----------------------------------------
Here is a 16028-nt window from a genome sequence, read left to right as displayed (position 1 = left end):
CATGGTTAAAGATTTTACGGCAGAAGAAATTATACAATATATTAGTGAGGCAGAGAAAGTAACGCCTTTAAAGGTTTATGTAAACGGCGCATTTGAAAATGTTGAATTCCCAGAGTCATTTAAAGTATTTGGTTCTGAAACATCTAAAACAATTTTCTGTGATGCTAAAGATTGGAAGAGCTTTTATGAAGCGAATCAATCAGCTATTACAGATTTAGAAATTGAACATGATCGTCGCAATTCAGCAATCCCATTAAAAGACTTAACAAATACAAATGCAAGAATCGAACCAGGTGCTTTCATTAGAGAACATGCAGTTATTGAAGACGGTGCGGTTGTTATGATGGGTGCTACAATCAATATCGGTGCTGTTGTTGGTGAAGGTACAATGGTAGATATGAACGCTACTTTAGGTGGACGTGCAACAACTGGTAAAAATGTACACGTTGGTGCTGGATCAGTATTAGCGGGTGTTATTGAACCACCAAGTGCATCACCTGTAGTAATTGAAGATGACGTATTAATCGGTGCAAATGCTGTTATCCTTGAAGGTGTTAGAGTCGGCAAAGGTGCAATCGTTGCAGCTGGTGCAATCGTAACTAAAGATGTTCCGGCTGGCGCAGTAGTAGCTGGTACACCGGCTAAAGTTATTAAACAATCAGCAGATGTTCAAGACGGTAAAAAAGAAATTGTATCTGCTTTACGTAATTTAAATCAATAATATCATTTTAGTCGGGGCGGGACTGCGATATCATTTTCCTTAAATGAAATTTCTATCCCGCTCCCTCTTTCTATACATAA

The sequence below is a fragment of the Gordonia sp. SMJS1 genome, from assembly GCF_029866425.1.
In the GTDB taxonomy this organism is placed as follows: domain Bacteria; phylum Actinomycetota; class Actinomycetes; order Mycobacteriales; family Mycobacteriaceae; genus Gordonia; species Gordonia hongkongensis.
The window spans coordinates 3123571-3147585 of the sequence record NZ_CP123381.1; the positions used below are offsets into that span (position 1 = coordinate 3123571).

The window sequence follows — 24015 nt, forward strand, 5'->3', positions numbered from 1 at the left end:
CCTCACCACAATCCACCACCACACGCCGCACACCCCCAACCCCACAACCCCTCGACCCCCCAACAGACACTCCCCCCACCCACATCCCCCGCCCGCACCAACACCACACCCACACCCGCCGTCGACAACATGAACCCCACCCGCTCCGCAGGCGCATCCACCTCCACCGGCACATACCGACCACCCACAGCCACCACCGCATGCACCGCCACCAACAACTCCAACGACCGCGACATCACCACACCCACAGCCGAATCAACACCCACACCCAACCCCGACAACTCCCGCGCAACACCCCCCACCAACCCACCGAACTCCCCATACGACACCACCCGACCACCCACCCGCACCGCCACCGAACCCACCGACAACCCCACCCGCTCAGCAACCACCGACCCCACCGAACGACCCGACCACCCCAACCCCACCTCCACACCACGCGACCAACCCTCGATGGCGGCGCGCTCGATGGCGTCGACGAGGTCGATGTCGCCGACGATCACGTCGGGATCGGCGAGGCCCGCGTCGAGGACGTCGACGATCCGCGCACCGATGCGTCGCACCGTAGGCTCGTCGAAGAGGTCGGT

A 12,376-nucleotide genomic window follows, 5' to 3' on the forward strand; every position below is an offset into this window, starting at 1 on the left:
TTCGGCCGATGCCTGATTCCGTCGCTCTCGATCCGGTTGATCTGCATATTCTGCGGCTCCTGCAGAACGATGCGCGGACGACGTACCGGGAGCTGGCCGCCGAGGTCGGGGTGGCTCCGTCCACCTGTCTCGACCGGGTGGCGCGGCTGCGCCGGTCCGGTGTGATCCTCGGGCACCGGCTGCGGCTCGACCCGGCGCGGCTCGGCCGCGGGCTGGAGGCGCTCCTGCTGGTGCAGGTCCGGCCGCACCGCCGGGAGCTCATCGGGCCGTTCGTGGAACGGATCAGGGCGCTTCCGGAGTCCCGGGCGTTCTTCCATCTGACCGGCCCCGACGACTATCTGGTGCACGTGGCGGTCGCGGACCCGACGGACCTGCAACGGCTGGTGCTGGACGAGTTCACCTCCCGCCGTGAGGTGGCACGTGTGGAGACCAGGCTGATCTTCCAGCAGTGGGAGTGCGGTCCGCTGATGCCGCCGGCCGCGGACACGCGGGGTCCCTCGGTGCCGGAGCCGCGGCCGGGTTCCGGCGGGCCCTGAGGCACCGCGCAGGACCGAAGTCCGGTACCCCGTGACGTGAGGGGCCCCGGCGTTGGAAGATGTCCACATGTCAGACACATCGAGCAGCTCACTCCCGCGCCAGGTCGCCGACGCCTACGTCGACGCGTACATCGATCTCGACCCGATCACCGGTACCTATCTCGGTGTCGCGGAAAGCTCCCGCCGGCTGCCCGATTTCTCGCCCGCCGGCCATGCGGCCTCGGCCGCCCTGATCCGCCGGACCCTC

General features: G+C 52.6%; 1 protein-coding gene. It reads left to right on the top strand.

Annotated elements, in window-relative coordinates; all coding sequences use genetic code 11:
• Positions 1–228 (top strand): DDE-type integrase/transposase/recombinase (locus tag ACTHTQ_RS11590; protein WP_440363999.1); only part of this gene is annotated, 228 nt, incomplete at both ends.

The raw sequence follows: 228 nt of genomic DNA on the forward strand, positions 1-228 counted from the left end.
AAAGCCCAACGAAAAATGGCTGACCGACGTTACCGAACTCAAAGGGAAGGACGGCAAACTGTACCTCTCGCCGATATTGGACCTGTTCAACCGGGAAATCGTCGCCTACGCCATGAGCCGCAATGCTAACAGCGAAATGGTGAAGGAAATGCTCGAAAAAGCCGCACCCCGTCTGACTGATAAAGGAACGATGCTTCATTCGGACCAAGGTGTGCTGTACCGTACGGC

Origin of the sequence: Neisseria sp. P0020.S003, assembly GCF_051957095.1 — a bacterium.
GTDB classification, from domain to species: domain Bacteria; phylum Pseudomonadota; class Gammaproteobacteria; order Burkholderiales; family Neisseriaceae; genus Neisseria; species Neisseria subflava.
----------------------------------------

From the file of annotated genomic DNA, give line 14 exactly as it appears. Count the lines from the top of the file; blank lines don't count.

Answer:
AAAGCCCAACGAAAAATGGCTGACCGACGTTACCGAACTCAAAGGGAAGGACGGCAAACTGTACCTCTCGCCGATATTGGACCTGTTCAACCGGGAAATCGTCGCCTACGCCATGAGCCGCAATGCTAACAGCGAAATGGTGAAGGAAATGCTCGAAAAAGCCGCACCCCGTCTGACTGATAAAGGAACGATGCTTCATTCGGACCAAGGTGTGCTGTACCGTACGGC